Qatar’s Al Jazeera celebrates 20 years of breaking news

Father Emir speaks at 20th anniversary celebrations for Al Jazeera


Father Emir speaks at 20th anniversary celebrations for Al Jazeera

Marking Al Jazeera’s 20th anniversary, Qatar’s former Emir has praised the broadcaster for its “credibility and commitment to telling the truth.”

The network was established to allow the people of the region to see the world from their perspective, Father Emir Sheikh Hamad bin Khalifa Al Thani said in a ceremony at its Doha headquarters last night.

Al Jazeera first went on air on Nov. 1, 1996 in the form of an Arabic television channel.

The English-language 24-hours news station Al Jazeera English followed in Nov. 2006.

Meanwhile, the youth-oriented digital channel AJ+ launched two years ago. It now has a number of channels in multiple languages.

Network-wide, Al Jazeera now has 4,000 staff and 80 bureaus across the world.

Sheikh Hamad gave the keynote speech at yesterday’s event, which was attended by Emir Sheikh Tamim bin Hamad Al Thani and former first lady Sheikha Moza bint Nasser, as well as the Prime Minister and other dignitaries.

Emir, Father Emir and Sheikha Moza at 20th anniversary celebrations for Al Jazeera


Emir, Father Emir and Sheikha Moza at 20th anniversary celebrations for Al Jazeera

In it, the Father Emir highlighted some of the network’s achievements over the past two decades.

“One of them was that it freed the Arab viewers from relying on the foreign media which was biased against Arab interests and aspirations,” QNA reported him as saying.

“Al Jazeera remains committed to the truth and the aspirations of the Arab people for freedom and dignity,” Sheikh Hamad added.

Meanwhile, establishing AJE “freed the international public opinion from media monopoly, allowing people of the world to listen to different narratives and opinions,” he said.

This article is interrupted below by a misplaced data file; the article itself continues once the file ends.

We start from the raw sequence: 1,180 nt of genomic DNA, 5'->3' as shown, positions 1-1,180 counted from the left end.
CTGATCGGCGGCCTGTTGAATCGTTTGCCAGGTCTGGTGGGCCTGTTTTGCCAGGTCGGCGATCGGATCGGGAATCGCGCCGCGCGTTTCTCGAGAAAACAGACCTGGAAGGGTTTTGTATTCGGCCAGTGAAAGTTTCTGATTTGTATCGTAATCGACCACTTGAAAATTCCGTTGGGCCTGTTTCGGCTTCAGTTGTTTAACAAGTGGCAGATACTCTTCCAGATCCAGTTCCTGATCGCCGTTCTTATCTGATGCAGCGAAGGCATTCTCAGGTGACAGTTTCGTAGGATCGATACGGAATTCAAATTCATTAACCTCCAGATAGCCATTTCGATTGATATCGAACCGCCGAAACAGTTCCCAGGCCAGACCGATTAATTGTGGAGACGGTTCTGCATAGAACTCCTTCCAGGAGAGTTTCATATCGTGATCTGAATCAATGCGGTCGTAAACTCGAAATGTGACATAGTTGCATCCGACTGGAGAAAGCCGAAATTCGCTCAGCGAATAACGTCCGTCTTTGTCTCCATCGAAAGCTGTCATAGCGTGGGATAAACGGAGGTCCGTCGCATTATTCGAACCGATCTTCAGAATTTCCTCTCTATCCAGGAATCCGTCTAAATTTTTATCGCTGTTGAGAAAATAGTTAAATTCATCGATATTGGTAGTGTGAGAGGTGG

Journalists and government officials, including Qatar’s foreign minister and the country’s outgoing ambassador to the US, were among those posting messages of congratulations to AJ on Twitter, under the hashtag #AlJazeera20.


The media network rose to prominence with its coverage particularly of events in Iraq and Afghanistan, as well as from countries in Africa.

Its detailed reporting on the protests in Tunisia in 2010, and the subsequent Arab Spring further contributed to its international reputation.

However, its critical coverage of some regimes in the region created a backlash from some governments which led to the closure of offices and the arrest of journalists, particularly in Egypt.

Journalism is not a crime

Al Jazeera English

Journalism is not a crime

This led to an international campaign to free them, under the hashtags #JournalismIsNotACrime and #FreeAJStaff.

While he didn’t explicitly mention these incidents, Sheikh Hamad alluded to them, saying that while the broadcaster has its detractors, not all criticism aimed at Al Jazeera was objective.

“In cases it was prejudiced against Al Jazeera and the State of Qatar,” QNA reported him as adding.

Journalists who were deported, imprisoned in the line of duty were also acknowledged as signs that the network was paying a”heavy price for its commitment to the truth.”

In a statement, Al Jazeera’s acting director general Mostefa Souag also described the network as the “voice of the voiceless.”

Difficult times

Amid the celebrations, 2016 has been a bumpy year for the broadcaster.

It finally closed Al Jazeera America in April this year, after less than three years. While the channel won a number of awards, its ratings remained low and it struggled with HR issues.

Al Jazeera America


Al Jazeera America

Also this year, Al Jazeera announced it was sacking 500 employees across its network due to what Souag described as “large-scale changes underway in the media landscape” internationally.

The layoffs had long been anticipated by staffers. Al Jazeera was one of a number of state-funded institutions which has had to cut costs over the last year, as oil prices tumbled.

Happy birthday, Al Jazeera! Thoughts?

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